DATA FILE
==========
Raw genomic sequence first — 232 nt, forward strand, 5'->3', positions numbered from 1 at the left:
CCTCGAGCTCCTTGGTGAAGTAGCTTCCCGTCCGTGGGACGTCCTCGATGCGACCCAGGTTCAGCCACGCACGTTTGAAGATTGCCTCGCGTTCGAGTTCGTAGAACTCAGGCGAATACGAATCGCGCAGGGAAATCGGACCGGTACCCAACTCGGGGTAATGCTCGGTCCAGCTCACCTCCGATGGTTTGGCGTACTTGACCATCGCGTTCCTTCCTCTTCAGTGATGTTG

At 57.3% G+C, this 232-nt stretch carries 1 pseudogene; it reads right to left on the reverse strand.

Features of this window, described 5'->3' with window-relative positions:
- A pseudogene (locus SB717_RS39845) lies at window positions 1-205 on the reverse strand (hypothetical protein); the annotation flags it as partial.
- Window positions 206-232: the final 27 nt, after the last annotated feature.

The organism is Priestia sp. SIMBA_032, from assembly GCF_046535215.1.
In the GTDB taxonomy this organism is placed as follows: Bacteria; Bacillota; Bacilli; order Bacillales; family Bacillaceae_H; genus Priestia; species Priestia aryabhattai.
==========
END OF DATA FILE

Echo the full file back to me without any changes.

Raw genomic sequence first — 232 nt, forward strand, 5'->3', positions numbered from 1 at the left:
CCTCGAGCTCCTTGGTGAAGTAGCTTCCCGTCCGTGGGACGTCCTCGATGCGACCCAGGTTCAGCCACGCACGTTTGAAGATTGCCTCGCGTTCGAGTTCGTAGAACTCAGGCGAATACGAATCGCGCAGGGAAATCGGACCGGTACCCAACTCGGGGTAATGCTCGGTCCAGCTCACCTCCGATGGTTTGGCGTACTTGACCATCGCGTTCCTTCCTCTTCAGTGATGTTG

At 57.3% G+C, this 232-nt stretch carries 1 pseudogene; it reads right to left on the reverse strand.

Features of this window, described 5'->3' with window-relative positions:
- A pseudogene (locus SB717_RS39845) lies at window positions 1-205 on the reverse strand (hypothetical protein); the annotation flags it as partial.
- Window positions 206-232: the final 27 nt, after the last annotated feature.

The organism is Priestia sp. SIMBA_032, from assembly GCF_046535215.1.
In the GTDB taxonomy this organism is placed as follows: Bacteria; Bacillota; Bacilli; order Bacillales; family Bacillaceae_H; genus Priestia; species Priestia aryabhattai.